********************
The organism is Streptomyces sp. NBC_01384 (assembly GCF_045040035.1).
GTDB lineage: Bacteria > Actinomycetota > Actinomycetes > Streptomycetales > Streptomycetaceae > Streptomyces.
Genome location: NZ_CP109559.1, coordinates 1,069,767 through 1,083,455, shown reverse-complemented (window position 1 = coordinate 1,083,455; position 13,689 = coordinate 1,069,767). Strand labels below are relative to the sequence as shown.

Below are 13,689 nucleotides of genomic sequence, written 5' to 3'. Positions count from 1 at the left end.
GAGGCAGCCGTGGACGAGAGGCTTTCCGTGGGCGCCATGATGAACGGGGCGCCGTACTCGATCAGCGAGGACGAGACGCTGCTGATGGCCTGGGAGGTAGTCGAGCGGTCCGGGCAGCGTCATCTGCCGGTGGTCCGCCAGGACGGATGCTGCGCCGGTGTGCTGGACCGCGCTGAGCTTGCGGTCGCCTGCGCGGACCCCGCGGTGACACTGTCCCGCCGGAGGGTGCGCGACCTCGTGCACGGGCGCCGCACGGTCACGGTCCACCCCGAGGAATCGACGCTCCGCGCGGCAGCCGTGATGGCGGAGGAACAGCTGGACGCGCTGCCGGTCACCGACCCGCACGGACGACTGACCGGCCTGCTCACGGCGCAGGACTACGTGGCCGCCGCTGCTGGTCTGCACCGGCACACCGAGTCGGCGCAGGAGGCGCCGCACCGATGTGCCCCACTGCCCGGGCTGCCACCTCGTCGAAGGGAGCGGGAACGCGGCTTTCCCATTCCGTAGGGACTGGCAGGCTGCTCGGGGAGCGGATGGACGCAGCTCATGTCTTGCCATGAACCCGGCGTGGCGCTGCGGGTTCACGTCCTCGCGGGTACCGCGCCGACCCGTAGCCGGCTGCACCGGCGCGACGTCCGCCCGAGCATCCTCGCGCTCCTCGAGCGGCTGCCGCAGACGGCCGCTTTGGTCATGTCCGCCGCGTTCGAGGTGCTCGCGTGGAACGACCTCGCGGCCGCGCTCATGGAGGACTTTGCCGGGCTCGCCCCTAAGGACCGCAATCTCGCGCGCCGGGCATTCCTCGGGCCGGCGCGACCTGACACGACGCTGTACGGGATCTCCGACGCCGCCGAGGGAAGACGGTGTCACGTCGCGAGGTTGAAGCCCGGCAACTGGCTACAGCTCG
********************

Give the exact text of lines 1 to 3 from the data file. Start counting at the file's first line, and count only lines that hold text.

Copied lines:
The organism is Streptomyces sp. NBC_01384 (assembly GCF_045040035.1).
GTDB lineage: Bacteria > Actinomycetota > Actinomycetes > Streptomycetales > Streptomycetaceae > Streptomyces.
Genome location: NZ_CP109559.1, coordinates 1,069,767 through 1,083,455, shown reverse-complemented (window position 1 = coordinate 1,083,455; position 13,689 = coordinate 1,069,767). Strand labels below are relative to the sequence as shown.